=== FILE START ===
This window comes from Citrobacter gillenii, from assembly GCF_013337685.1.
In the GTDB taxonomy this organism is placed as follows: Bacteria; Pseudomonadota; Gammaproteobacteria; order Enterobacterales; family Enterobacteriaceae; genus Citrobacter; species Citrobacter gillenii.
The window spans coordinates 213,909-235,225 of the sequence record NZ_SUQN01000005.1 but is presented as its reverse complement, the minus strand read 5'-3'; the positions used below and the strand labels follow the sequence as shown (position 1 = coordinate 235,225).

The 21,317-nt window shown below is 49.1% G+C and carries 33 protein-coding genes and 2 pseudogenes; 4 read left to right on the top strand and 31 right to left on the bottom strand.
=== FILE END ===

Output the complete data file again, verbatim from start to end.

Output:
This window comes from Citrobacter gillenii, from assembly GCF_013337685.1.
In the GTDB taxonomy this organism is placed as follows: Bacteria; Pseudomonadota; Gammaproteobacteria; order Enterobacterales; family Enterobacteriaceae; genus Citrobacter; species Citrobacter gillenii.
The window spans coordinates 213,909-235,225 of the sequence record NZ_SUQN01000005.1 but is presented as its reverse complement, the minus strand read 5'-3'; the positions used below and the strand labels follow the sequence as shown (position 1 = coordinate 235,225).

The 21,317-nt window shown below is 49.1% G+C and carries 33 protein-coding genes and 2 pseudogenes; 4 read left to right on the top strand and 31 right to left on the bottom strand.